KEI Meets Acceleration Specs, But Funding Lack Slows Land Mobile Capability
The Kinetic Energy Interceptor (KEI) ballistic missile defense (BMD) system meets acceleration requirements of the Missile Defense Agency (MDA), but funding shortages are slowing development of the KEI land-mobile version.
Those were among the points during a Northrop Grumman Corp. [NOC] media briefing and question-and-answer session at the National Press Club today.
As for the funding shortfall, “We’re trying to get the funding restored fairly quickly to get the mobile [system] back on line,” said Craig Staresinich, Northrop Grumman sector vice president and general manager of the KEI program. Meanwhile, Northrop is pushing ahead with development of the interceptor.
Other than funding, KEI faces no major problems and glitches, Staresinich indicated.
He said in an interview before the briefing that acceleration of the interceptor has been improved and meets MDA criteria. Last year, Lt. Gen. Henry “Trey” Obering III, MDA director, had expressed concerns that KEI acceleration was inadequate. (Please see Space & Missile Defense Report, Monday, Aug. 21, 2006, page 1.) KEI had to improve its acceleration or face termination, Obering said then.
But now, “Acceleration is going to be what we expected,” Staresinich said.
Testing of KEI also is right on track, with its motors set for a test shoot next year, and a test in 2010 or later to see whether KEI can shoot down a simulated enemy missile.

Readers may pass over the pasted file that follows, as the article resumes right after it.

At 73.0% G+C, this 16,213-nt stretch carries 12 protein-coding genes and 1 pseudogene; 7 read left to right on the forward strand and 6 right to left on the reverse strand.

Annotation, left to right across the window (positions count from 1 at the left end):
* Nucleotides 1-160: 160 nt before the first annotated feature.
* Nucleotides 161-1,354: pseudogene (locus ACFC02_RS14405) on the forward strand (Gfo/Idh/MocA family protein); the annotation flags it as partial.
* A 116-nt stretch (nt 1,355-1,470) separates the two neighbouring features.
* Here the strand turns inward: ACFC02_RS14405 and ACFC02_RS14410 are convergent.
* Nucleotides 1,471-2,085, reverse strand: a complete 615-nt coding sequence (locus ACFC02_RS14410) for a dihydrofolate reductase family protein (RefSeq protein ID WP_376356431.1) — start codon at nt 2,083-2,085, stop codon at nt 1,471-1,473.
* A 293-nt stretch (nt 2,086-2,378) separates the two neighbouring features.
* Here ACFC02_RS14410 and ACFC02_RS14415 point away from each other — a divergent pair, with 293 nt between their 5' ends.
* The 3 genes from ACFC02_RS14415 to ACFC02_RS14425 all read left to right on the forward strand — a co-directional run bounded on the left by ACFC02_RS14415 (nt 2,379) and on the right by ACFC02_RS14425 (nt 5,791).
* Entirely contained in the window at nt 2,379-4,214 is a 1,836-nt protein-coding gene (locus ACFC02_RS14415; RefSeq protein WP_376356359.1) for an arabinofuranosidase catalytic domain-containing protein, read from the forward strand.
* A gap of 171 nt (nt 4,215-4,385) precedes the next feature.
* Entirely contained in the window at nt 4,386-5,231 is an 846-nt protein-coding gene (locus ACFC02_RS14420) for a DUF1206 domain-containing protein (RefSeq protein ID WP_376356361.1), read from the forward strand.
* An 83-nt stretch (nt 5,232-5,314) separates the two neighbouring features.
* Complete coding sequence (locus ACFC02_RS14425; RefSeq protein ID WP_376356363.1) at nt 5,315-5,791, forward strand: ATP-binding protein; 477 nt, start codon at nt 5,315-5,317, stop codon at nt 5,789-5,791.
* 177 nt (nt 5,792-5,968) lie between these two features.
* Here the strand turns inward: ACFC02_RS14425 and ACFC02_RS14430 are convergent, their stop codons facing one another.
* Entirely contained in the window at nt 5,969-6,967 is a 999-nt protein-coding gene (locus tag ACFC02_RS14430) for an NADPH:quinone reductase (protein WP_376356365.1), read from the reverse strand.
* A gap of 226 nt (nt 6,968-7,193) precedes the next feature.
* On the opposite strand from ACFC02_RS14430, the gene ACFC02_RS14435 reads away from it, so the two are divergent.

KEI is a backup to a competing BMD system for shooting down enemy missiles in their boost phase just after rising from a launch pad or silo. That competing system, the Airborne Laser (ABL), involves The Boeing Co. [BA] contributing a highly modified 747 aircraft, Northrop contributing a laser system capable of destroying an enemy missile and frying its electronics, and a weapons control/beam control asset by Lockheed Martin Corp. [LMT].
“If ABL fails, we [KEI] become the primary boost-phase” BMD program, Staresinich said.
ABL will attempt a simulated enemy missile shoot-down earlier, in 2009.
While MDA has indicated it aims to choose either ABL or KEI for the ability to kill enemy missiles in their boost phase, Staresinich stressed during his briefing and Q&A that KEI also can take down enemy missiles in their ascent and midcourse trajectory phases, too.
With KEI, if its first shot fails, it’s possible to fire another KEI at the enemy missile, “greatly increasing your chance of success,” he said.
MDA and the Navy are discussing how KEI might be integrated into a seagoing platform, he noted. That could involve the future CG(X) cruiser.